• They should be relevant to the topic
  • They should have a significant search volume so you know lots of users will be searching for them
  • Choose more than one; use a few similar focus terms on the subject, ranging from short to long-tail

Areas of the Blog Prep Worksheet to fill out in this step:

  • My top keywords to use

10. What visuals will I use for my post?

Visuals are a critical and engagement-inducing element in blog posts. Adding captivating visual elements to your post can generate up to 94% more views, help users process information faster and deeply, and increase the likelihood it will be shared across the web.

Visuals can take different forms in blog posts:

  • Cover Image: This is typically at the top of your post, as well as shown most prominently when shared on social media. You should always strive to have one for your blog that includes a related image and the title of your post.
  • Body Images: These are photos or graphics you place within the post to enhance the messages in your writing.
  • Diagrams and Infographics: Your post may warrant additional ways to convey information. For example, if you’re showcasing complicated market statistics or home seller information, graphics and diagrams work well.
  • Videos: These work best when the video emphasizes a point made in the body of your blog post, or where the video is the capstone.

Use some of our handy guides, whether you need to source royalty-free real estate photos, develop your own graphics, or create eye-catching real estate videos. In general, creating original works is preferred, but sourcing is fine too, so long as you cite and link the original source.

Areas of the Blog Prep Worksheet to fill out in this step:

  • The visuals I will include in my post

Write a Great Real Estate Blog Post in 12 Steps [Free Worksheet]

11. Will my post be bolstered with a download?

Many times, posts start by providing advice and end by providing actionable solutions … and those are some of the best. If you have additional time, try to include a downloadable resource for real estate leads, like a buyer’s guide, seller’s guide, moving checklist, or other helpful items. Giving away freebies is a great way to up your blog engagement and keep users returning.

Areas of the Blog Prep Worksheet to fill out in this step:

  • The downloadables I will include in my post

12. What’s my post’s title?

It seems counterintuitive, but titles, or headlines, shouldn’t be finalized until after you’ve done the above exercises. You’ll find as you do brainstorming, research, and processing of your topic, your title may change. Put this critical step off until the end when you have a better perspective, then create something that:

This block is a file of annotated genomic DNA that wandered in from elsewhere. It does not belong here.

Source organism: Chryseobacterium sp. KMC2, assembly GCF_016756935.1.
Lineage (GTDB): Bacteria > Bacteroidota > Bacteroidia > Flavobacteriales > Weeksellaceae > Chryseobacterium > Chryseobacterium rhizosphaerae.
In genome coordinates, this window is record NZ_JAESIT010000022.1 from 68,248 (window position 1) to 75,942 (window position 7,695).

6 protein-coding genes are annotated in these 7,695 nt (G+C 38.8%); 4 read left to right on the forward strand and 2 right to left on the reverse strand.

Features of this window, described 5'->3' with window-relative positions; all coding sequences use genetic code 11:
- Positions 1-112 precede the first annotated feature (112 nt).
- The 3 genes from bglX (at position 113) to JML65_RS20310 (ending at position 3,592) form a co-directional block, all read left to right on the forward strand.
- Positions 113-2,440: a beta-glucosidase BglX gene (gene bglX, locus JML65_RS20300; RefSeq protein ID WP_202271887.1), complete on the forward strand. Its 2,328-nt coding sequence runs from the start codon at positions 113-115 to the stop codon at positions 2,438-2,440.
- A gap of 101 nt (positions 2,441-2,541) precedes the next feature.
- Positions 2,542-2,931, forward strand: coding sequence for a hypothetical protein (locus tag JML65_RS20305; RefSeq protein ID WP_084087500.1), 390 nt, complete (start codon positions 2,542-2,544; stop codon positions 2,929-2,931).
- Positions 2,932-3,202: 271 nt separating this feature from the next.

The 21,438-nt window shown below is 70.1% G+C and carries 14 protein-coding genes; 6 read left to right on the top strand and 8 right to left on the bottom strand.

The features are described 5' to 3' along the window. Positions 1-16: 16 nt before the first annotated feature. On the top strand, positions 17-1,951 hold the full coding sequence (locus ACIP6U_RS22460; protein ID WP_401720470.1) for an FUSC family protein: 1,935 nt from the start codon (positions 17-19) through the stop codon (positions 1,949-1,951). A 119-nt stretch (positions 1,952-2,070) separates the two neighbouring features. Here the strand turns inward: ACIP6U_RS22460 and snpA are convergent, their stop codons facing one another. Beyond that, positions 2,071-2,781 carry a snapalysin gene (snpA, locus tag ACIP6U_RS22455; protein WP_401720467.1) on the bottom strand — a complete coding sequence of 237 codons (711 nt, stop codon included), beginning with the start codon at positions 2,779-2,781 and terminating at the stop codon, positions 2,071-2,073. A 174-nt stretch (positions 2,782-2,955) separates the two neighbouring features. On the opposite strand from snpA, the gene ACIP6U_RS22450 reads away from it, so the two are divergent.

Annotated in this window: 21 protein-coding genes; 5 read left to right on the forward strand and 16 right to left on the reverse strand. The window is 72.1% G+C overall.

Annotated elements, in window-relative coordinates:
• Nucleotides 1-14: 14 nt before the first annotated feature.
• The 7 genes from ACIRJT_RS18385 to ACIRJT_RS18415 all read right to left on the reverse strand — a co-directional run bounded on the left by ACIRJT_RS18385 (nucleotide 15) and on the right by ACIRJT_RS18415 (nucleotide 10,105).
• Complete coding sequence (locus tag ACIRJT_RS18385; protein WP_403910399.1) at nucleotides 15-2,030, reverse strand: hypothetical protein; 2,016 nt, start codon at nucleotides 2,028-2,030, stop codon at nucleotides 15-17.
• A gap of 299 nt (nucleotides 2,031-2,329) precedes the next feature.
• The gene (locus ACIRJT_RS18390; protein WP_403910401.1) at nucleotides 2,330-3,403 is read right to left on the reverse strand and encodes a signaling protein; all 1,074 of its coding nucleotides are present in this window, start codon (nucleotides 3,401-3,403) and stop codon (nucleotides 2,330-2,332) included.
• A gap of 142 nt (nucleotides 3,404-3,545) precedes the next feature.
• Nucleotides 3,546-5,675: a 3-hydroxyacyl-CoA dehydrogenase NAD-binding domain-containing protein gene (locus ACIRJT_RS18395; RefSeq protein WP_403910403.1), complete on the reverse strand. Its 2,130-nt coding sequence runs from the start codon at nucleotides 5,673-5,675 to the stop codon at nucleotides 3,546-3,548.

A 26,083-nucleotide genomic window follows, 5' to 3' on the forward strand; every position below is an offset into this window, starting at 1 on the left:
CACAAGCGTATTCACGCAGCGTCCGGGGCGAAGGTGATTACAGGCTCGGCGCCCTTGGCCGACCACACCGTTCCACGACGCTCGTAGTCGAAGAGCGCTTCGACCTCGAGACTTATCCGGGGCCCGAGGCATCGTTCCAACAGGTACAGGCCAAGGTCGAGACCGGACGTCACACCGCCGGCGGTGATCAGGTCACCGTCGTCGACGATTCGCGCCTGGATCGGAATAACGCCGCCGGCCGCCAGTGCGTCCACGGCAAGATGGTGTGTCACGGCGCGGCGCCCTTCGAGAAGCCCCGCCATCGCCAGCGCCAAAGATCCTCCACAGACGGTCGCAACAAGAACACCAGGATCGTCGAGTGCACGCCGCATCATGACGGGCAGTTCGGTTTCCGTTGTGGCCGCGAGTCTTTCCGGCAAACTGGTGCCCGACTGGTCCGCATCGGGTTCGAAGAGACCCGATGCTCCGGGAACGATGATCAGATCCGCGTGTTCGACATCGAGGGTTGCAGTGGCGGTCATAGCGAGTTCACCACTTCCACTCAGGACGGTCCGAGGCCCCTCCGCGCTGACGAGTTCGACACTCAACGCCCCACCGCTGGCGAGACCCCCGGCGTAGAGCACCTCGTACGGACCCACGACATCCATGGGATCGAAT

• Is eye-catching that has shareable appeal
  • Includes a target keyword
  • Speaks directly to pain points of your audience

Learn more ins and outs of the art of writing great headlines with our post, Drive Real Estate Website Traffic with These 10 Expert Blog Headline-Writing Techniques.

Areas of the Blog Prep Worksheet to fill out in this step:

  • My headline

After writing, use these points to review your real estate blog post.

Now that you know how to write a real estate blog post, it’s time to review your work to see if you’ve hit all the critical points. Ask yourself these questions before the final edit and publishing:

  • Will my post resolve one essential pain point my leads have?
  • Do my post’s main points fulfill the goal of the post?
  • Did I stay on focus with my chosen angle?
  • Did I properly use a range of related target keywords naturally throughout the post, and also in my headline, metadata, and URL slug?
  • Does the post make sense given my leads’ level of knowledge on the topic?
  • Is there any critical information missing that I should add?
  • Is the headline captivating?
  • And finally, would I be excited to read it and care about the content?

It’s likely your post will require a bit of tweaking or rewriting before formatting and publishing it. That’s okay, as it’s better to spend a bit of extra time on a stand-out post that generates lots of traffic than to publish something that’s inadequate and will fall flat.

This method may seem formulaic and awkward at first, but doing this routine several times will help you develop great blogging habits so you can build a consistent content marketing strategy that generates traffic and leads.

Learn how to fill your editorial calendar by repurposing information from old posts into brand new posts and how you can refine your blogging down to 20 minutes.

Do you blog regularly? What helps keep you on track when you’re building out your blog posts? If not, what challenges do you face when approaching blogging? Let us know in the comments below!